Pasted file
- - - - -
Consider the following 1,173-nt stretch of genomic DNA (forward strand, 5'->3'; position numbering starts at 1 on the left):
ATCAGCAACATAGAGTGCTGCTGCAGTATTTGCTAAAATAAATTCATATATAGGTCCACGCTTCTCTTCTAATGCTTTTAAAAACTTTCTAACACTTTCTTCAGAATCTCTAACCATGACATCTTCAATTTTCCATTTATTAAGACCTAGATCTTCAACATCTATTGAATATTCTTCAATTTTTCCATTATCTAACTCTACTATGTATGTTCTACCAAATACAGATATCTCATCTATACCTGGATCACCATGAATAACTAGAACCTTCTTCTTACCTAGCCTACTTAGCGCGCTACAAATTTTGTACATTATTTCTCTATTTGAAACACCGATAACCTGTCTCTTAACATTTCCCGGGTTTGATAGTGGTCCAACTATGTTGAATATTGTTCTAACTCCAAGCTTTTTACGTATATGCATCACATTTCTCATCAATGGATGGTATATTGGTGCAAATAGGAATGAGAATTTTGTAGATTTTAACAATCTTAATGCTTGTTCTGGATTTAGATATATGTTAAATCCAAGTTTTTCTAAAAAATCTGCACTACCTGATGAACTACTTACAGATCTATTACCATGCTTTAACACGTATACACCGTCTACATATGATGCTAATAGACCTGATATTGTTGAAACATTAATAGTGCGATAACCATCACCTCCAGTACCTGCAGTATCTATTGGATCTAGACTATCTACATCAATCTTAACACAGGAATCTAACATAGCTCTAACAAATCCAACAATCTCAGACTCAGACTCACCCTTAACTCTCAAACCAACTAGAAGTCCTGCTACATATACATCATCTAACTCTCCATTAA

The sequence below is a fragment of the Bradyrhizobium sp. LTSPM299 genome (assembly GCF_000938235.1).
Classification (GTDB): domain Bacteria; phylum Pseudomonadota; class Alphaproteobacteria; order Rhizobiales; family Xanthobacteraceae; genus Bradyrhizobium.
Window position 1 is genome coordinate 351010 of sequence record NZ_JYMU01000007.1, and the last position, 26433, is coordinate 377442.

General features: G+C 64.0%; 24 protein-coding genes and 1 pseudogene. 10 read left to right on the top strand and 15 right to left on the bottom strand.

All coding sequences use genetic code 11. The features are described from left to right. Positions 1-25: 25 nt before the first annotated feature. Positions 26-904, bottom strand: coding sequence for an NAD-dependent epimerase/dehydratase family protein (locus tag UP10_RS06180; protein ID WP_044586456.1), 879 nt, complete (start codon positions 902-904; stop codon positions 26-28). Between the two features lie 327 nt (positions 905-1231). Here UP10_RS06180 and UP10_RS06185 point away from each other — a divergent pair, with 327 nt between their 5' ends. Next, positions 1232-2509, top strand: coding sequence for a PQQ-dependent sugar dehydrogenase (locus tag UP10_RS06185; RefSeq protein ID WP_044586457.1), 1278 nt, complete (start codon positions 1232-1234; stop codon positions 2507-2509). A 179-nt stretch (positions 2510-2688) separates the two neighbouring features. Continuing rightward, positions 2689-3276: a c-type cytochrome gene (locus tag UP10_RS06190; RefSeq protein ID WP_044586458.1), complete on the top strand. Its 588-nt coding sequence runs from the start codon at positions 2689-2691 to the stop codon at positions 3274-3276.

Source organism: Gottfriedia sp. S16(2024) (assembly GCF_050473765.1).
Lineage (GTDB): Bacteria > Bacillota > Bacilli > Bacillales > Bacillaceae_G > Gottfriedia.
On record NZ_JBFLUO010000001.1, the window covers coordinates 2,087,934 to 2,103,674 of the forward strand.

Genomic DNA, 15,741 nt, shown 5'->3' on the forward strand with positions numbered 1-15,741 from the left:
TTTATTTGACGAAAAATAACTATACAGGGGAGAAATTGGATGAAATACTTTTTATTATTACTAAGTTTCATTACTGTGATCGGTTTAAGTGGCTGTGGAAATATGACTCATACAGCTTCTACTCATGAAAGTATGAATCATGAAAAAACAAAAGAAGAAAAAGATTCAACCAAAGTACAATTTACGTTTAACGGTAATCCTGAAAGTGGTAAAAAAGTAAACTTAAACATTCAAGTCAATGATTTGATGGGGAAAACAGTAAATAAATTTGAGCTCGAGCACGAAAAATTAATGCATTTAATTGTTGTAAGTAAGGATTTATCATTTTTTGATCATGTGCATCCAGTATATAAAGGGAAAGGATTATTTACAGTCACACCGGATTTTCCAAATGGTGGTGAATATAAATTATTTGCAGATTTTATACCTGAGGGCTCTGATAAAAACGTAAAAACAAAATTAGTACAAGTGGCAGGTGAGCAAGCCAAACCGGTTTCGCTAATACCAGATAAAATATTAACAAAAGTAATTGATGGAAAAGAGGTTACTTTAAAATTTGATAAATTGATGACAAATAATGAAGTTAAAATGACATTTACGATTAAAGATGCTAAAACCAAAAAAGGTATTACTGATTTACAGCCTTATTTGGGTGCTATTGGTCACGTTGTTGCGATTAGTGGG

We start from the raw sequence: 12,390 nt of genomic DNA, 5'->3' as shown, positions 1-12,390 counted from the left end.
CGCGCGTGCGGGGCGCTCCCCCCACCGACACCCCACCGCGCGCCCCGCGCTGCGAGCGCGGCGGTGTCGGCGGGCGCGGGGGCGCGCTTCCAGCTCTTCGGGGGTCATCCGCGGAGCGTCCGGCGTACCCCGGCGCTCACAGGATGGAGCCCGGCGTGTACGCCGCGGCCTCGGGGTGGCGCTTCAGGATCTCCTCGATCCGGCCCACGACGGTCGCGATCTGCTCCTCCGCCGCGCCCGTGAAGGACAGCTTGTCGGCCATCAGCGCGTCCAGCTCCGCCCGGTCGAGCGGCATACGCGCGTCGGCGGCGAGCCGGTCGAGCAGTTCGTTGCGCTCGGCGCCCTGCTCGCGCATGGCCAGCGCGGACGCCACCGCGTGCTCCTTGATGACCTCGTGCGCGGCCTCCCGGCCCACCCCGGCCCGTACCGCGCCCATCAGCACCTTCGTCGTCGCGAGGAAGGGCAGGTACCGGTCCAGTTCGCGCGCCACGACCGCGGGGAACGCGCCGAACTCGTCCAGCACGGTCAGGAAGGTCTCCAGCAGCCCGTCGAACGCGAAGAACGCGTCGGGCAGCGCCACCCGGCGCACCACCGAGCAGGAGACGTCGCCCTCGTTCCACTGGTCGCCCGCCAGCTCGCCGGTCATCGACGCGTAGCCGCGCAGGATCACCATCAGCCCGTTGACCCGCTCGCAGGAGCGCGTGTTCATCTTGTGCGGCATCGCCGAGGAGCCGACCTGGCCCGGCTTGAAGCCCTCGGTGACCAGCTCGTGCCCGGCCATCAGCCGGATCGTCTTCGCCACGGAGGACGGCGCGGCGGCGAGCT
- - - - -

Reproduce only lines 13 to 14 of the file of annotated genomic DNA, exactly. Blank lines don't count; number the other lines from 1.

We start from the raw sequence: 12,390 nt of genomic DNA, 5'->3' as shown, positions 1-12,390 counted from the left end.
CGCGCGTGCGGGGCGCTCCCCCCACCGACACCCCACCGCGCGCCCCGCGCTGCGAGCGCGGCGGTGTCGGCGGGCGCGGGGGCGCGCTTCCAGCTCTTCGGGGGTCATCCGCGGAGCGTCCGGCGTACCCCGGCGCTCACAGGATGGAGCCCGGCGTGTACGCCGCGGCCTCGGGGTGGCGCTTCAGGATCTCCTCGATCCGGCCCACGACGGTCGCGATCTGCTCCTCCGCCGCGCCCGTGAAGGACAGCTTGTCGGCCATCAGCGCGTCCAGCTCCGCCCGGTCGAGCGGCATACGCGCGTCGGCGGCGAGCCGGTCGAGCAGTTCGTTGCGCTCGGCGCCCTGCTCGCGCATGGCCAGCGCGGACGCCACCGCGTGCTCCTTGATGACCTCGTGCGCGGCCTCCCGGCCCACCCCGGCCCGTACCGCGCCCATCAGCACCTTCGTCGTCGCGAGGAAGGGCAGGTACCGGTCCAGTTCGCGCGCCACGACCGCGGGGAACGCGCCGAACTCGTCCAGCACGGTCAGGAAGGTCTCCAGCAGCCCGTCGAACGCGAAGAACGCGTCGGGCAGCGCCACCCGGCGCACCACCGAGCAGGAGACGTCGCCCTCGTTCCACTGGTCGCCCGCCAGCTCGCCGGTCATCGACGCGTAGCCGCGCAGGATCACCATCAGCCCGTTGACCCGCTCGCAGGAGCGCGTGTTCATCTTGTGCGGCATCGCCGAGGAGCCGACCTGGCCCGGCTTGAAGCCCTCGGTGACCAGCTCGTGCCCGGCCATCAGCCGGATCGTCTTCGCCACGGAGGACGGCGCGGCGGCGAGCT